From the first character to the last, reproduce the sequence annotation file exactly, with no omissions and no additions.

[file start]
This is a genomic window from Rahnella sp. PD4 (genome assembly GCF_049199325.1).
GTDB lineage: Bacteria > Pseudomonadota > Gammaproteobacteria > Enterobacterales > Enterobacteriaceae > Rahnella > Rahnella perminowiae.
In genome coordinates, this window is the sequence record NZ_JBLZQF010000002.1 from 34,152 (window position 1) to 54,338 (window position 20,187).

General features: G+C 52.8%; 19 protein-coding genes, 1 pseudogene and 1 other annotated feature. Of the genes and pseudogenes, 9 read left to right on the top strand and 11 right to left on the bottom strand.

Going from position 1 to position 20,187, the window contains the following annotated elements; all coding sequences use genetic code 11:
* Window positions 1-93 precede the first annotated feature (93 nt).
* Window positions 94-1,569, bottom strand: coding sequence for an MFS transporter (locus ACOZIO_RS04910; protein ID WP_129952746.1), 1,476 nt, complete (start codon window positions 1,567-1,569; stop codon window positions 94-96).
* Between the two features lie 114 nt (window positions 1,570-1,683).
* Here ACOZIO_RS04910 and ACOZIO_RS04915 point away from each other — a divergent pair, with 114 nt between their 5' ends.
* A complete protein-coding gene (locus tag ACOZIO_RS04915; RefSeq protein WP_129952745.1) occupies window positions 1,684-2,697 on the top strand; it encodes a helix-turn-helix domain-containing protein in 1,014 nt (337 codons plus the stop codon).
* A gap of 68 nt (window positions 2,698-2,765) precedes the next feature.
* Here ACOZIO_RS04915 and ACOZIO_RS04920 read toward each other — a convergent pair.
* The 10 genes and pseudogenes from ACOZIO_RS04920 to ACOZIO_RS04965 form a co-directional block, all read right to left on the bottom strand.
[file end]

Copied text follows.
This is a genomic window from Rahnella sp. PD4 (genome assembly GCF_049199325.1).
GTDB lineage: Bacteria > Pseudomonadota > Gammaproteobacteria > Enterobacterales > Enterobacteriaceae > Rahnella > Rahnella perminowiae.
In genome coordinates, this window is the sequence record NZ_JBLZQF010000002.1 from 34,152 (window position 1) to 54,338 (window position 20,187).

General features: G+C 52.8%; 19 protein-coding genes, 1 pseudogene and 1 other annotated feature. Of the genes and pseudogenes, 9 read left to right on the top strand and 11 right to left on the bottom strand.

Going from position 1 to position 20,187, the window contains the following annotated elements; all coding sequences use genetic code 11:
* Window positions 1-93 precede the first annotated feature (93 nt).
* Window positions 94-1,569, bottom strand: coding sequence for an MFS transporter (locus ACOZIO_RS04910; protein ID WP_129952746.1), 1,476 nt, complete (start codon window positions 1,567-1,569; stop codon window positions 94-96).
* Between the two features lie 114 nt (window positions 1,570-1,683).
* Here ACOZIO_RS04910 and ACOZIO_RS04915 point away from each other — a divergent pair, with 114 nt between their 5' ends.
* A complete protein-coding gene (locus tag ACOZIO_RS04915; RefSeq protein WP_129952745.1) occupies window positions 1,684-2,697 on the top strand; it encodes a helix-turn-helix domain-containing protein in 1,014 nt (337 codons plus the stop codon).
* A gap of 68 nt (window positions 2,698-2,765) precedes the next feature.
* Here ACOZIO_RS04915 and ACOZIO_RS04920 read toward each other — a convergent pair.
* The 10 genes and pseudogenes from ACOZIO_RS04920 to ACOZIO_RS04965 form a co-directional block, all read right to left on the bottom strand.